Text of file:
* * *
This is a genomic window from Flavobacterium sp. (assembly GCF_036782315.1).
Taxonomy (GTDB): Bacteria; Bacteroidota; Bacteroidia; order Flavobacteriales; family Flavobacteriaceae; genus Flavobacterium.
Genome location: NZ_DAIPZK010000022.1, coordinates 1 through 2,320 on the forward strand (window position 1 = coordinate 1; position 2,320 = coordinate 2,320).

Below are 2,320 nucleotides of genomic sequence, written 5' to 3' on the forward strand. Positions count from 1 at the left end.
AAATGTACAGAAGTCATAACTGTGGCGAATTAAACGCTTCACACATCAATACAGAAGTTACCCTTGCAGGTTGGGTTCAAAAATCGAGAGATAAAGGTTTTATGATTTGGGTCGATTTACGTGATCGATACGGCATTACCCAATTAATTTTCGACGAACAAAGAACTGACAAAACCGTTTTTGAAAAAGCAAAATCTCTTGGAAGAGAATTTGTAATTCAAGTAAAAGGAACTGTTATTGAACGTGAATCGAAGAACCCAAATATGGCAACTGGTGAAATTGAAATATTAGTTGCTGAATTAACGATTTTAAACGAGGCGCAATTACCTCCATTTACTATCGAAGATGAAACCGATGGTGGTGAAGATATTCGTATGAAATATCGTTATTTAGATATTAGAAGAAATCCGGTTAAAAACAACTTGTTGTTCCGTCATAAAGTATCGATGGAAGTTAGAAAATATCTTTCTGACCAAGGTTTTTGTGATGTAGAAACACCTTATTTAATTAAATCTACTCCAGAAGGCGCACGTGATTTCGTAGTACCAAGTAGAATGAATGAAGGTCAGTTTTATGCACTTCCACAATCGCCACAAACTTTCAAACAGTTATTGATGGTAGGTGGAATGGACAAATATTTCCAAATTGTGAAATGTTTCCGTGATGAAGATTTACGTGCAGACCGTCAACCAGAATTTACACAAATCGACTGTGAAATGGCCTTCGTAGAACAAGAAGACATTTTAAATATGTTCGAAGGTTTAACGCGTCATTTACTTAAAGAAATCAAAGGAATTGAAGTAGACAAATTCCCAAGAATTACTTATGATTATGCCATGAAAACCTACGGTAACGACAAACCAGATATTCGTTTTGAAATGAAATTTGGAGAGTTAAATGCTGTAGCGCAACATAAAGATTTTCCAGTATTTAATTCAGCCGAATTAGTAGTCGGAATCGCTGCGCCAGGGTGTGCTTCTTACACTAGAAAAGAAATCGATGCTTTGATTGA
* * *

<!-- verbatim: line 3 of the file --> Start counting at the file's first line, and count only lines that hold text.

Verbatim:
Genome location: NZ_DAIPZK010000022.1, coordinates 1 through 2,320 on the forward strand (window position 1 = coordinate 1; position 2,320 = coordinate 2,320).